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Navigating Campus Conflict: Resources & Action Steps

Navigating Campus Conflict: Resources & Action Steps

In times of civil unrest, how should you be showing up for your campus community?

There are no easy solutions in times of conflict, but there are resources and lessons learned that can provide guidance to campus safety practitioners. The Clery Act does not specifically address campus protests or demonstrations, however it does emphasize a holistic approach to campus safety, and includes guideposts to inform security awareness education, hate crime reporting, and emergency notification

It’s important not to conflate protests and violence; community members retain the right to protest safely, while the institution bears the responsibility of safeguarding First Amendment rights and upholding laws and policies. If a situation does escalate into harassment, violence, or hate crimes, the institution must be able to recognize it and know how to respond.

There are a few areas where the Clery Act intersects with response and decision-making around this topic:

  • Your annual security report (ASR) must include a description of programs that are designed to inform students and employees about campus security procedures and practices and that encourage students and employees to be responsible for their own security and that of others.
    [Free resource: ASR Program Descriptions Worksheet]
  • Policies for reporting crimes and other emergencies — this will be particularly relevant for the reporting of physical violence, sexual assault, and hate crimes. Make sure your community knows how to make a report and campus security authorities know their reporting obligations. 
    [Free resource:Combating Hate Crimes on College and University Campuses]
  • Consider what types of behaviors/incidents could turn a protest into an immediate threat to the health or safety of the campus community (which would require an emergency notification).
    [Free resource:
     Timely Warnings and Emergency Notifications: Separate and Distinct Requirements]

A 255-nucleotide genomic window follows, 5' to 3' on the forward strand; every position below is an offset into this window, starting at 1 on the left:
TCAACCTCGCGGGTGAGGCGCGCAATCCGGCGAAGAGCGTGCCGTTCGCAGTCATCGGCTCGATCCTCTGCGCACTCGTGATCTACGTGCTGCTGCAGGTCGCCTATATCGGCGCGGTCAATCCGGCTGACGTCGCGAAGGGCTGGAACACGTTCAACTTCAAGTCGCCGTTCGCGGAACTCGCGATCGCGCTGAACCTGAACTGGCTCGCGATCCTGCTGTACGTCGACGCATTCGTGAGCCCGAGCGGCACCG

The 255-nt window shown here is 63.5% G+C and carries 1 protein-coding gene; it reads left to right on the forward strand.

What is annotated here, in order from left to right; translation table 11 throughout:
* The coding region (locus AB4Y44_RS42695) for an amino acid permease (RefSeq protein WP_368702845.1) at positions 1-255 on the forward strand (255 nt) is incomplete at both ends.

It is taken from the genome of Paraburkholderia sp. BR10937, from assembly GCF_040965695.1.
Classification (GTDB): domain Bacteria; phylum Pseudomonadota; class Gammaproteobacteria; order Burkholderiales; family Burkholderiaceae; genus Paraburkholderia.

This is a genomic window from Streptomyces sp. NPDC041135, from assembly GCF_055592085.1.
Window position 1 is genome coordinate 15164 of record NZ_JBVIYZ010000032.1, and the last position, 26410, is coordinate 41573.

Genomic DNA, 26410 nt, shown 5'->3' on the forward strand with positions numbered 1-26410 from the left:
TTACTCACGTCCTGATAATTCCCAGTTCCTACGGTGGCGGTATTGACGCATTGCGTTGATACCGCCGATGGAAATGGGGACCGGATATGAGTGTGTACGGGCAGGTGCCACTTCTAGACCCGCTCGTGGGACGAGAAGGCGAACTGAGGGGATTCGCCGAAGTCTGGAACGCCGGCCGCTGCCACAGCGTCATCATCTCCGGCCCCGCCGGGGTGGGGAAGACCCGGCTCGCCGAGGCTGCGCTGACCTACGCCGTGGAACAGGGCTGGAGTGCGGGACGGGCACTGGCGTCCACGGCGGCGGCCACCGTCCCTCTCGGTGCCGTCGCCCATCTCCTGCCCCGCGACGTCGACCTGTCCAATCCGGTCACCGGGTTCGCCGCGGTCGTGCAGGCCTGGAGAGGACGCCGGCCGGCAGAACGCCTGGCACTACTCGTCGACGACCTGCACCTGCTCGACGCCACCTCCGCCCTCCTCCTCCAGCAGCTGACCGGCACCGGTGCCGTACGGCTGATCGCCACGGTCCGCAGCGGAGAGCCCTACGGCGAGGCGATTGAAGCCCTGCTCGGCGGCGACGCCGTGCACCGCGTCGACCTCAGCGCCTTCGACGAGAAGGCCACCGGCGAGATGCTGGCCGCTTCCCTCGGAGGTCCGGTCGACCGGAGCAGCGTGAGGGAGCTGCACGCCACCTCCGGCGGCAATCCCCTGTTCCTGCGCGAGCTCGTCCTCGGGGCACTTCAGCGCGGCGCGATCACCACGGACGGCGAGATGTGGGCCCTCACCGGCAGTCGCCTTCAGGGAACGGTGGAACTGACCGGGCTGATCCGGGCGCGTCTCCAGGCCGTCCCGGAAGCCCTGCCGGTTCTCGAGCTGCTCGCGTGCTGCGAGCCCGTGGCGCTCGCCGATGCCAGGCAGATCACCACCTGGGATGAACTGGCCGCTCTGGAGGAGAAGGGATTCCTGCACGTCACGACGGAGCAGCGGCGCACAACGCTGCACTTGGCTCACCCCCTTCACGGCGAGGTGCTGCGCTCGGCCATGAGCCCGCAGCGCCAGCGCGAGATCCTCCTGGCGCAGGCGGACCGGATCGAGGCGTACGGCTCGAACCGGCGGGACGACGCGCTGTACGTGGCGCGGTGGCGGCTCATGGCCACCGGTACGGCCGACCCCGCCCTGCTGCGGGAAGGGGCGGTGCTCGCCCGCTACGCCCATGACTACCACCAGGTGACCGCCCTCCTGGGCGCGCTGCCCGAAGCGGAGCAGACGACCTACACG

• For example, activities that could constitute a shutdown of a protest under policy (and the First Amendment) is: harm to another, and inciting imminent violence or destruction of property (which could result in arrest or disciplinary action).
    • The First Amendment does not protect civil disobedience (nonviolent unlawful conduct) – consider strategies for de-escalation.

What next? Questions to consider and action steps:

  • Review and share your campus policies on open expression, demonstration, and or/protests — what do they allow or prohibit? What disciplinary processes are in place to uphold them? 
  • Connect with students that are impacted and/or involved. How can you utilize existing relationships you have with students and student groups to encourage a safe protest?
  • Be aware of your own biases around the situation (remain calm and nonjudgmental). Ensure your department has bias training so they are able to recognize their own and ensure they can apply policies consistently.
  • As you review your policies and practices, get input from a range of campus stakeholders and center the most marginalized members of your community to maximize safety.

 Clery Center Resources: 

Additional Resources: 

 
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